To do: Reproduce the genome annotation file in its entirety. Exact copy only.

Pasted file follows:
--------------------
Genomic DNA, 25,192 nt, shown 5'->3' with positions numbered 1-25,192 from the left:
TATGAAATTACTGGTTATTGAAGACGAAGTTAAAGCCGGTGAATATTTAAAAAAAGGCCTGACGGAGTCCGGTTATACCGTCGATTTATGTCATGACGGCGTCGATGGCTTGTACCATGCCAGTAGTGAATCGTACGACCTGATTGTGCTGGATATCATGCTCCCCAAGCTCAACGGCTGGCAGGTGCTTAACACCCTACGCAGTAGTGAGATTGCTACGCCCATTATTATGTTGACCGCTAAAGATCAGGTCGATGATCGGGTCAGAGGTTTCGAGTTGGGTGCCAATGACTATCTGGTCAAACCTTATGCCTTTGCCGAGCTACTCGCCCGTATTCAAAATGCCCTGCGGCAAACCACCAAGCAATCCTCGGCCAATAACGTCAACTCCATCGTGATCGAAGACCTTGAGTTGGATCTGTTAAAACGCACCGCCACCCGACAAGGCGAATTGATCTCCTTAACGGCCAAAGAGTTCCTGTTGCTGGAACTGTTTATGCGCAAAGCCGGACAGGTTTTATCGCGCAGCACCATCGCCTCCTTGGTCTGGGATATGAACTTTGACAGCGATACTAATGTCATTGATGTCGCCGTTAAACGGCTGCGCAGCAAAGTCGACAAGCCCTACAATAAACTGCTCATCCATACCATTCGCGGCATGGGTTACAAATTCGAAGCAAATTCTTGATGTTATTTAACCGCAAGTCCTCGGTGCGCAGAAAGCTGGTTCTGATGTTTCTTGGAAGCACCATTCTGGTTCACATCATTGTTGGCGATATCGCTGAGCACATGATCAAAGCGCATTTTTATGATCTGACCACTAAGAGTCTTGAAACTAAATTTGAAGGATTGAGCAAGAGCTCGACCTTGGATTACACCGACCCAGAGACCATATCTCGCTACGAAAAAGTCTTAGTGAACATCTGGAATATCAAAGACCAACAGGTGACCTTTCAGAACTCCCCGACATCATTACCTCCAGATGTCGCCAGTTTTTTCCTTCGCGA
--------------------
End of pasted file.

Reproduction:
Genomic DNA, 25,192 nt, shown 5'->3' with positions numbered 1-25,192 from the left:
TATGAAATTACTGGTTATTGAAGACGAAGTTAAAGCCGGTGAATATTTAAAAAAAGGCCTGACGGAGTCCGGTTATACCGTCGATTTATGTCATGACGGCGTCGATGGCTTGTACCATGCCAGTAGTGAATCGTACGACCTGATTGTGCTGGATATCATGCTCCCCAAGCTCAACGGCTGGCAGGTGCTTAACACCCTACGCAGTAGTGAGATTGCTACGCCCATTATTATGTTGACCGCTAAAGATCAGGTCGATGATCGGGTCAGAGGTTTCGAGTTGGGTGCCAATGACTATCTGGTCAAACCTTATGCCTTTGCCGAGCTACTCGCCCGTATTCAAAATGCCCTGCGGCAAACCACCAAGCAATCCTCGGCCAATAACGTCAACTCCATCGTGATCGAAGACCTTGAGTTGGATCTGTTAAAACGCACCGCCACCCGACAAGGCGAATTGATCTCCTTAACGGCCAAAGAGTTCCTGTTGCTGGAACTGTTTATGCGCAAAGCCGGACAGGTTTTATCGCGCAGCACCATCGCCTCCTTGGTCTGGGATATGAACTTTGACAGCGATACTAATGTCATTGATGTCGCCGTTAAACGGCTGCGCAGCAAAGTCGACAAGCCCTACAATAAACTGCTCATCCATACCATTCGCGGCATGGGTTACAAATTCGAAGCAAATTCTTGATGTTATTTAACCGCAAGTCCTCGGTGCGCAGAAAGCTGGTTCTGATGTTTCTTGGAAGCACCATTCTGGTTCACATCATTGTTGGCGATATCGCTGAGCACATGATCAAAGCGCATTTTTATGATCTGACCACTAAGAGTCTTGAAACTAAATTTGAAGGATTGAGCAAGAGCTCGACCTTGGATTACACCGACCCAGAGACCATATCTCGCTACGAAAAAGTCTTAGTGAACATCTGGAATATCAAAGACCAACAGGTGACCTTTCAGAACTCCCCGACATCATTACCTCCAGATGTCGCCAGTTTTTTCCTTCGCGA